The European Parliament today voted on draft EU legislation on the cloning of animals. The Greens welcomed the vote, which would introduce a comprehensive ban on cloning, and on the placing on the market of food from clones and their descendants. After the vote, Green food safety spokesperson Bart Staes said:
"Today's vote for a comprehensive ban on cloning in food is a victory for common sense. Given the myriad of ethical, environmental and other concerns with cloning, the only responsible approach is to apply the brakes. The EU Parliament has today voted for robust EU rules; upgrading the draft law proposed by the EU Commission from a provisional moratorium to an outright ban and, crucially, ensuring it applies not just to food from clones but also from their descendants, which is where the real risk lies.
"MEPs have also voted to strengthen the legal base of the draft law, transforming it from a directive to a regulation, which would mean it would have to be uniformly and directly applied across all EU member states. To ensure the rules can be properly enforced, MEPs also voted to introduce provisions on the traceability of these foods."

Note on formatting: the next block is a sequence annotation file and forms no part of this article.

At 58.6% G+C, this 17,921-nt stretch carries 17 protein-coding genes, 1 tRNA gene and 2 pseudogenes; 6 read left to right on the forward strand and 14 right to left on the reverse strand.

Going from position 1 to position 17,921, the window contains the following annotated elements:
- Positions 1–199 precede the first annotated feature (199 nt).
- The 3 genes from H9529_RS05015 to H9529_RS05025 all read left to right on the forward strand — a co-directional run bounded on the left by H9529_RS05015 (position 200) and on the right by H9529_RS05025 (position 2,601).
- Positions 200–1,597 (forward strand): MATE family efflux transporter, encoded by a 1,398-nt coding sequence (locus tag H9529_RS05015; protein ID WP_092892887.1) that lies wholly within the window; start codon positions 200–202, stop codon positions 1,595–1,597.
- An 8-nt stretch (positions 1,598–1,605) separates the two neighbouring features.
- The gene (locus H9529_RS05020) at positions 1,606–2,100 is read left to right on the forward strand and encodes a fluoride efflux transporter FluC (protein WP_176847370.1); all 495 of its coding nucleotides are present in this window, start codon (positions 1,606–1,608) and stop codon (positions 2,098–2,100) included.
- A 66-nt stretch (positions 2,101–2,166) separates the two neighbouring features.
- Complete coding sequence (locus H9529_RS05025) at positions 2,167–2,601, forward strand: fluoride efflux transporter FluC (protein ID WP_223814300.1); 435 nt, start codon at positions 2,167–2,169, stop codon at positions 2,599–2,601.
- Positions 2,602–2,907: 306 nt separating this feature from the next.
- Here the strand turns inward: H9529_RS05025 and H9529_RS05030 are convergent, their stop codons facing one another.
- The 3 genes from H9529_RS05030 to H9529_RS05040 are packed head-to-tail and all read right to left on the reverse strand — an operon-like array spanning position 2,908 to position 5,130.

Green agriculture spokesperson José Bové said:
"Clone food brings significant concerns, with impacts in areas such as livestock management and food security, but also in terms of genetic diversity and animal welfare. It would be totally irresponsible to ignore these and plough ahead with cloning as some misguided technological fix. MEPs voted today to treat these concerns with the seriousness they deserve. We hope that this strong position adopted by the European Parliament today will provide the basis for the final legislation to be negotiated with EU governments in Council.”